Since the Summer of 2012, when the Canadian Women’s National Team first truly broke into the international spotlight, claiming the bronze medal in London; they have been recognized as a global power in women’s football. Ranked inside the top ten for the longest of times, Canada has come leaps and bounds since those matches in London, culminating in a gold medal performance just two years ago.
Sadly, it’s too often been a case of ‘one step forward, two steps back’ especially since the gold. Continued struggles to get equal pay as the men’s team and even bringing the federation to a hearing in parliament with the Heritage Committee, in which there were revelations over the toxic atmosphere at Canada Soccer, nothing has come easy. The federation has also recently revealed that they could be looking into bankruptcy, and the national teams wouldn’t be able to play friendlies in Autumn.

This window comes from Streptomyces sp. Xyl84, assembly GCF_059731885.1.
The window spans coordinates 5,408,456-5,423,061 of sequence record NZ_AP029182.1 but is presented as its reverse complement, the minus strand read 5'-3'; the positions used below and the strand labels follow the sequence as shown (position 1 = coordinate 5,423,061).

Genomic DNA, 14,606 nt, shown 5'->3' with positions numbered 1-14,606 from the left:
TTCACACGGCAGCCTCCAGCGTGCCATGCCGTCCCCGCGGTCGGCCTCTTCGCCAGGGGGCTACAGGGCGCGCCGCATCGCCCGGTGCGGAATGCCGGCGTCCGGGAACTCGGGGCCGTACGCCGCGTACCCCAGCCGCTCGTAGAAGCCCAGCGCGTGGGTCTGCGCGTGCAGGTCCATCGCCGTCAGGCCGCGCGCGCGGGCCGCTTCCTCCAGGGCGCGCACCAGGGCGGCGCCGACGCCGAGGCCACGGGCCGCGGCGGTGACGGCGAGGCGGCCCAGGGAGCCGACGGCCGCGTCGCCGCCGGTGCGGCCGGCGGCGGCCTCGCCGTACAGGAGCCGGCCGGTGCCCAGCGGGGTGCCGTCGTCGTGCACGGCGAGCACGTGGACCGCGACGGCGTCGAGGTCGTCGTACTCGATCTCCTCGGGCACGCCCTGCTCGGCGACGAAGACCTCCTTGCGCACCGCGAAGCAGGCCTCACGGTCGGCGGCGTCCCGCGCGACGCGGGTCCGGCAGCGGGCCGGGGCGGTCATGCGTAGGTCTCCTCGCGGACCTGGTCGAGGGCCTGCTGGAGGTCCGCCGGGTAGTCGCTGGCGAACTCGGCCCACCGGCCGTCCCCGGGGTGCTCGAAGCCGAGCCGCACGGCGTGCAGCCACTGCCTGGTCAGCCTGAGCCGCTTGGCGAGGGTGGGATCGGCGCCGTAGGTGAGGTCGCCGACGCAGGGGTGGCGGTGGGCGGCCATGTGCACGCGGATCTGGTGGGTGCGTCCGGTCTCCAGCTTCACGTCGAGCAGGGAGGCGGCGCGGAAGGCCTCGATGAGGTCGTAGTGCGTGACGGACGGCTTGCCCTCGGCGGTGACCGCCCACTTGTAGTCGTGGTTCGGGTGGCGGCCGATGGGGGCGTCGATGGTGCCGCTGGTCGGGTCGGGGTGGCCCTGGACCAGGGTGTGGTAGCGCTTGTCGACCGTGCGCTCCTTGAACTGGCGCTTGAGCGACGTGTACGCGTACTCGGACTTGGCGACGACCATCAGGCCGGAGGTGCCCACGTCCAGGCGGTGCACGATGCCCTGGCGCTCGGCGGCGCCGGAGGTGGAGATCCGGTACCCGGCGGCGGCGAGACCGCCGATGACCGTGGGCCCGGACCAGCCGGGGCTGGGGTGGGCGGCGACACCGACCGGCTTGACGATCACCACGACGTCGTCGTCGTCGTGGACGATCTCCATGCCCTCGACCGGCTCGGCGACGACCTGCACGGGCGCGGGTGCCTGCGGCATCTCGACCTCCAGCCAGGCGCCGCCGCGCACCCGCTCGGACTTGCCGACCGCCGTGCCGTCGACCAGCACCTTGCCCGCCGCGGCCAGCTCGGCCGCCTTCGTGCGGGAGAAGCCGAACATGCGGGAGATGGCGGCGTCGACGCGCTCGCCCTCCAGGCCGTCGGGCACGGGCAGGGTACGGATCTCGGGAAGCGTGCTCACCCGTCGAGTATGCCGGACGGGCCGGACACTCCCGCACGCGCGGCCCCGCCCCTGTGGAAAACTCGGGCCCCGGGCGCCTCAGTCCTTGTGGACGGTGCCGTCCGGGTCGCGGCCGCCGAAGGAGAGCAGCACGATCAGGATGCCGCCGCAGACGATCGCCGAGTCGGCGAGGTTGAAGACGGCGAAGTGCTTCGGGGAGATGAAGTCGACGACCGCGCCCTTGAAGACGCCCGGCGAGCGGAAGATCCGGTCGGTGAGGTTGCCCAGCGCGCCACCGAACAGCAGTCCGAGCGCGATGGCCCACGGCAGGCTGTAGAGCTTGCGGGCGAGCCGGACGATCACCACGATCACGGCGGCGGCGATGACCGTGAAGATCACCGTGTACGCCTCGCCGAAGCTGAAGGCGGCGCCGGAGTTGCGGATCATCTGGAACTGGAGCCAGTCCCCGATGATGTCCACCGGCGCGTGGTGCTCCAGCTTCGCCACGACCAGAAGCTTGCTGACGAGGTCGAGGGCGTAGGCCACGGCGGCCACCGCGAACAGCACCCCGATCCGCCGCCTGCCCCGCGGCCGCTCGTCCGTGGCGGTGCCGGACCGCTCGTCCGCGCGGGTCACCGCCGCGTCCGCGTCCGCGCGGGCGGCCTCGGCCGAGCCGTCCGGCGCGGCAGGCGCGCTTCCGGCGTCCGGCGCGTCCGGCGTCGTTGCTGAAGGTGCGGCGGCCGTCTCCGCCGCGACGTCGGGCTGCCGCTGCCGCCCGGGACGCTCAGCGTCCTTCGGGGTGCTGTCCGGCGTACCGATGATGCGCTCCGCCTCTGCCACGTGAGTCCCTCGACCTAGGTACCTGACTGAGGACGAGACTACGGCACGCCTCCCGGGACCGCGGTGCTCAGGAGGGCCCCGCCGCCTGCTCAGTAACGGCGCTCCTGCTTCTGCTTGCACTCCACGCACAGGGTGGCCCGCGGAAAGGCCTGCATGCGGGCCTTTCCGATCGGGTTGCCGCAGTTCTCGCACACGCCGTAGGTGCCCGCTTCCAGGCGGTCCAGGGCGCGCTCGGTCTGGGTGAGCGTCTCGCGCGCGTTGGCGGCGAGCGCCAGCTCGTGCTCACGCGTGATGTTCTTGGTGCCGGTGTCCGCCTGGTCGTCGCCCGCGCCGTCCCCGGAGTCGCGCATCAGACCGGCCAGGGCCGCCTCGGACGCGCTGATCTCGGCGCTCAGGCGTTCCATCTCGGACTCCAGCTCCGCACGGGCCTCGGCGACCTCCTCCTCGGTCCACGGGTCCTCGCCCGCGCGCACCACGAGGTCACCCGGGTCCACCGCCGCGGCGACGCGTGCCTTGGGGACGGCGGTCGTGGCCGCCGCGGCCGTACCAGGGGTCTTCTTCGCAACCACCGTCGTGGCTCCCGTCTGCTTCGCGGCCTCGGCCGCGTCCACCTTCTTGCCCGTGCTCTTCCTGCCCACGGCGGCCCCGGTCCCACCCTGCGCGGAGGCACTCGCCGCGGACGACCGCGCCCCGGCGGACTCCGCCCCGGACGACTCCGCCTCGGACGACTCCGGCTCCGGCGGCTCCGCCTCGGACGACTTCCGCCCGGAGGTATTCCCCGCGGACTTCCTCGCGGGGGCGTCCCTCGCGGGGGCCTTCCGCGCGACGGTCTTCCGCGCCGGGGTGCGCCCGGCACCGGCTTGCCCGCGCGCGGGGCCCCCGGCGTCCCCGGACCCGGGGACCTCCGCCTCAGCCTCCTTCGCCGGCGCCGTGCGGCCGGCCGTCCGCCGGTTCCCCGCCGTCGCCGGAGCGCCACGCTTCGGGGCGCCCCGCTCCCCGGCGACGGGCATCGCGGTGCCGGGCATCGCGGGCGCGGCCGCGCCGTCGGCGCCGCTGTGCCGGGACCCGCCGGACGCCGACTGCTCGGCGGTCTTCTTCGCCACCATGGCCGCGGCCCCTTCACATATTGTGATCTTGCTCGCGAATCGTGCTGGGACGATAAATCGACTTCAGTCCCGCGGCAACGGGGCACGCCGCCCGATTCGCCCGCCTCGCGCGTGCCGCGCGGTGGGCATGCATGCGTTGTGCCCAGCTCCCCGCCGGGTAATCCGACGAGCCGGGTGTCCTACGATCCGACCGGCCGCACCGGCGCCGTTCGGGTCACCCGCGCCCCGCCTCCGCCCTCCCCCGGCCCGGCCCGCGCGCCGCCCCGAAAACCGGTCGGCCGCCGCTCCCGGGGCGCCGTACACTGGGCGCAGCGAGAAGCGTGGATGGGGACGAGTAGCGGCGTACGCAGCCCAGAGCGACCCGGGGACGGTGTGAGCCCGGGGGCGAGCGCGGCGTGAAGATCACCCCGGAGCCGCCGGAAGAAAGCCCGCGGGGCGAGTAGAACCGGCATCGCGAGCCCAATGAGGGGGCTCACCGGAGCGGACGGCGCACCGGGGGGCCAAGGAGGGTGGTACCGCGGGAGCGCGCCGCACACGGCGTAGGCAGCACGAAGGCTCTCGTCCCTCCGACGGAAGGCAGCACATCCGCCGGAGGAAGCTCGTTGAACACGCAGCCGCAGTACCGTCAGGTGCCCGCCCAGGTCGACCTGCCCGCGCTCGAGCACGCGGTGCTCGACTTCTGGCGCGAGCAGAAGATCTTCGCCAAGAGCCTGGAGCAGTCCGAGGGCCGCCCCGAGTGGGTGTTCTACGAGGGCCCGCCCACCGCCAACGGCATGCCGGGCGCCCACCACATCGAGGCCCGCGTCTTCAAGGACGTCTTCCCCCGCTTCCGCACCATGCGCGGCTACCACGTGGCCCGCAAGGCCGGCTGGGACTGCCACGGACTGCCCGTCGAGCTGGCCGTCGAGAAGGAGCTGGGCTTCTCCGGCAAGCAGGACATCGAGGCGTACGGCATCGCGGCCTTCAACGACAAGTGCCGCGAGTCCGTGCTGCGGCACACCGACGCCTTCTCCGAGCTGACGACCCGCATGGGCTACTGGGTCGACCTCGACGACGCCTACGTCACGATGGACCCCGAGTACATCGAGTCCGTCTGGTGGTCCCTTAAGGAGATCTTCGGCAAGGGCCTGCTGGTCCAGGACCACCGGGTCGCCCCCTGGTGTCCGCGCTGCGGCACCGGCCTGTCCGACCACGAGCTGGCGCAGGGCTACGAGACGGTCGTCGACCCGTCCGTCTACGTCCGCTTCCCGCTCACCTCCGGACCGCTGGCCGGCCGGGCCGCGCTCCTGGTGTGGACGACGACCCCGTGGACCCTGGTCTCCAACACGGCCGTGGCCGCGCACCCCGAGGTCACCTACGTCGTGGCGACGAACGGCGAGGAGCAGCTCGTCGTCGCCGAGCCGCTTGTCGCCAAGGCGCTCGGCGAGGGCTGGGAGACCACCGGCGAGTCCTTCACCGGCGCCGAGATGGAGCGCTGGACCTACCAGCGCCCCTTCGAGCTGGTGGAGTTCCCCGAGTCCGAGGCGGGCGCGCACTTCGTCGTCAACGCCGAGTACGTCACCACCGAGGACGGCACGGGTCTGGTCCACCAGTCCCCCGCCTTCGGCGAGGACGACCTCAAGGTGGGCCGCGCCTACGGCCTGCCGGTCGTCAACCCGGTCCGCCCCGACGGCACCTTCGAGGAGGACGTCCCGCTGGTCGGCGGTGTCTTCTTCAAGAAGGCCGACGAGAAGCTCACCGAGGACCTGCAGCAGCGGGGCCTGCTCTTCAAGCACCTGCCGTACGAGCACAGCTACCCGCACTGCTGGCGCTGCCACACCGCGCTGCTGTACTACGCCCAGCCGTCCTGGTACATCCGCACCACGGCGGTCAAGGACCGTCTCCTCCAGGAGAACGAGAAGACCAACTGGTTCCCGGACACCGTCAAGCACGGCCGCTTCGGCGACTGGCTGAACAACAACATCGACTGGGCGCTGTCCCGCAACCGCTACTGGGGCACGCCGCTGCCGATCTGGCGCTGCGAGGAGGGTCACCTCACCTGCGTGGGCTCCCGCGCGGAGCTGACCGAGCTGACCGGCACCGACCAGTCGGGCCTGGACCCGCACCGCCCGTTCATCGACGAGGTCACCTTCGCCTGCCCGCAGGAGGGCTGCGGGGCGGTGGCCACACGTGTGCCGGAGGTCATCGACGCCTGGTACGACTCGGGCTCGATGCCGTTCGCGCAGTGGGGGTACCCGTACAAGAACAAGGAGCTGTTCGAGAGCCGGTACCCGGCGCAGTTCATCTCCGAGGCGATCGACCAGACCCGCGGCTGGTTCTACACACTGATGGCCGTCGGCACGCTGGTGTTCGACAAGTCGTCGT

Despite the storms raging, it’s not entirely doom and gloom. Legends of the sport Diana Matheson and Christine Sinclair (entering what will very likely be her final World Cup) are co-founding a professional league that will kick off in 2025, with big corporations chipping in. And in other places around the world, who could forget last Summer’s European Championships in which more fanfare for women’s sport was created than any other tournament? This edition of the World Cup will undoubtedly be the biggest ever. The first with 32 teams and the first in multiple nations means more people than ever will be exposed to women’s football.